Capitaland’s new upcoming launch (which we are selling – interested please call 82884499)
in the heart of Bishan at Bishan Street 13, a stone’s throw away from Bishan MRT, Junction8 and a whole host of renowned education institutions nearby, is slated to be sold from $1700psf. This 99 year leasehold property is expected to be “HOT…yes really SIZZLING HOT”. At these prices, I still think so. Because apart from the location, in Bishan there is a shortage of small units (ie 1 and 2 bedroom units). At Sky Habitat, the 1-2 bedroom units ARE NOT SHOEBOX units, they boast a balcony, decent sized bedrooms, a decent sized living room too, 1 bedroom units of approx 600sqft, very functional.
The thing is, the price that we are all quoting at $1700-$1800psf is just an estimated range price.
But even at this price, many will still be giving us their cheques to purchase a piece of this iconic landmark in the heart of Singapore.
Reporter at Today newspaper – Lynda Hong Ee Lyn, did a report on this new launch – Sky Habitat, and I do agree with her on several points that this new price level, may just trigger a new slew of cooling measures by our Government. This is what she has written – on 6th April 2012
Sky Habitat to set price record for suburban condo
SINGAPORE – CapitaLand is about to set another record in property prices with the launch of its Sky Habitat condominium in Bishan Street 15.
While Singapore’s biggest listed developer said yesterday it would only announce the selling price of Sky Habitat a few days before the units go on sale on April 14, property agents MediaCorp spoke to were bandying about figures of S$1,700 to S$1,800 per square foot, which would make it the most expensive suburban condominium to date. Sizes range from 635 sq ft for one-bedroom apartments to 3,638 sq ft for penthouses.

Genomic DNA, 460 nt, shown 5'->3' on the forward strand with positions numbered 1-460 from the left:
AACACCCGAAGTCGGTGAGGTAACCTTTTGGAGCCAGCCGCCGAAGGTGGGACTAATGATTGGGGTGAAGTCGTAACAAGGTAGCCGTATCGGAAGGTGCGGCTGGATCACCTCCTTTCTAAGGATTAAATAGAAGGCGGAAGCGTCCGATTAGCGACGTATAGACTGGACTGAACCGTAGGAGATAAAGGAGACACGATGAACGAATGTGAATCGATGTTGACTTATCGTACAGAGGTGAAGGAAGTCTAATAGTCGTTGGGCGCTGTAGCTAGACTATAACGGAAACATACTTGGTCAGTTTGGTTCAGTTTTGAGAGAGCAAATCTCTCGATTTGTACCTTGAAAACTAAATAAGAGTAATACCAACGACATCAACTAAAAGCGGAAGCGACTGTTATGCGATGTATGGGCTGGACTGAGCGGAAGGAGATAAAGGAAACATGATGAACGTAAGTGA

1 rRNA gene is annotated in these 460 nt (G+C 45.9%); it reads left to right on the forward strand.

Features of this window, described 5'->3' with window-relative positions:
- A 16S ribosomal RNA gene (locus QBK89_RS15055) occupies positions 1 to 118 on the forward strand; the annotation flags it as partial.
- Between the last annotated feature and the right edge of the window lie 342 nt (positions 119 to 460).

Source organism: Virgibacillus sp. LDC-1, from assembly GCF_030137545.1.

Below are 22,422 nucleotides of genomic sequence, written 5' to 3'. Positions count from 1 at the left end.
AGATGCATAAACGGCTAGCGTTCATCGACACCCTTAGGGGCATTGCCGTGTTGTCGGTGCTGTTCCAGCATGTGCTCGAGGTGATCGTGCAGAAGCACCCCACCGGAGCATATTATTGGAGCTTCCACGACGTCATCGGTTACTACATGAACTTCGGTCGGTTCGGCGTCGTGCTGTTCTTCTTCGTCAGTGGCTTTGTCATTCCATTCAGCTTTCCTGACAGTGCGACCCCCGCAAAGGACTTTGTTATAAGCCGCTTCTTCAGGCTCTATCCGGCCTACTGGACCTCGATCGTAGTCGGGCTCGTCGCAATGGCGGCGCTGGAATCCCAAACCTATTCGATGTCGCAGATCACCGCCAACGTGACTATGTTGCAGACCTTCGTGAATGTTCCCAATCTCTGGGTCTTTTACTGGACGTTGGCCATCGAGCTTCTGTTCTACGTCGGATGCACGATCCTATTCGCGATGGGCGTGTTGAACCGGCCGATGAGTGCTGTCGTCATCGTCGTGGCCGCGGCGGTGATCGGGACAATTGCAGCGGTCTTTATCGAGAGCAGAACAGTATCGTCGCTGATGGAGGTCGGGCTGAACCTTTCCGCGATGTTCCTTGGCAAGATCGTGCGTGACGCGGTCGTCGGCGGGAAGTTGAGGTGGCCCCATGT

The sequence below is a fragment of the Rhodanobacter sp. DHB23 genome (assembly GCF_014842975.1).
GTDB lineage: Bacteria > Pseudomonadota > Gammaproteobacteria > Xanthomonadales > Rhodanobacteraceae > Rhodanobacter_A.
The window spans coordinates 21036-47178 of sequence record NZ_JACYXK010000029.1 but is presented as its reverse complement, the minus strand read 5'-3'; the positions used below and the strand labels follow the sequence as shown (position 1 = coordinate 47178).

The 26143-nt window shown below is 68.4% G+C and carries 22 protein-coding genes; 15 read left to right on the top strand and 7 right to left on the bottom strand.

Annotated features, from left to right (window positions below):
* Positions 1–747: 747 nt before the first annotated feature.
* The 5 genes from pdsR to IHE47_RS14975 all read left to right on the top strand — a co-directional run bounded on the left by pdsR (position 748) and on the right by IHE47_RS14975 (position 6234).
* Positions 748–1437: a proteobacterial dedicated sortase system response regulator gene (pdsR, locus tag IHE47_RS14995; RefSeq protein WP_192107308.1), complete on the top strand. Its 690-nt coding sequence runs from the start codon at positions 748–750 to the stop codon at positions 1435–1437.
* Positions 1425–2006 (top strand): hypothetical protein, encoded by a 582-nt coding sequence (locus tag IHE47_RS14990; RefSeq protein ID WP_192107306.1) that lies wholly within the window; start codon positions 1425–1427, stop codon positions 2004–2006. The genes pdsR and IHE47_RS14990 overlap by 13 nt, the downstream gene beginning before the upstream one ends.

Units at the nearby Thomson Grand at Sin Ming Walk are selling for as high as S$1,600 psf, they noted.
Sky Habitat – designed by renowned architect Moshe Safdie, the man behind the iconic Marina Bay Sands – will offer 509 units amid lush gardens and sky bridges.
In marketing mode as he spoke at the show flat yesterday, Mr Wong Heang Fine, chief executive of CapitaLand Residential Singapore, said: “Market rumours reflect market thinking on what our product can sell for. As you can see, there is a good layout, and location is very good.”
Citing the low-interest-rate environment and the buoyant job market, Mr Wong added that he expected response for Sky Habitat to be “naturally” positive.
While no one denies the right of developers to price properties as they see fit, rising prices may help inflate a property price bubble – with a record price at Sky Habitat driving prices of other projects higher, analysts said.
Mr Donald Han, special adviser at property consultancy HSR, said: “Usually when there is a lead project that procures a record price in a particular locality, there is a tendency for all other properties to move slightly upwards.”
He added that prices could rise 2 to 5 per cent over a three to six-month period if everything else remains constant.
Rising prices could also prompt the Government to put in place even more property cooling measures, which could have a wider impact on the economy.
Already, analysts at OCBC Research are saying that additional property curbs are “the forefront risk now”.
Its recent report noted: “We think the Government’s commitment to prevent an overheating property market is unambiguous.”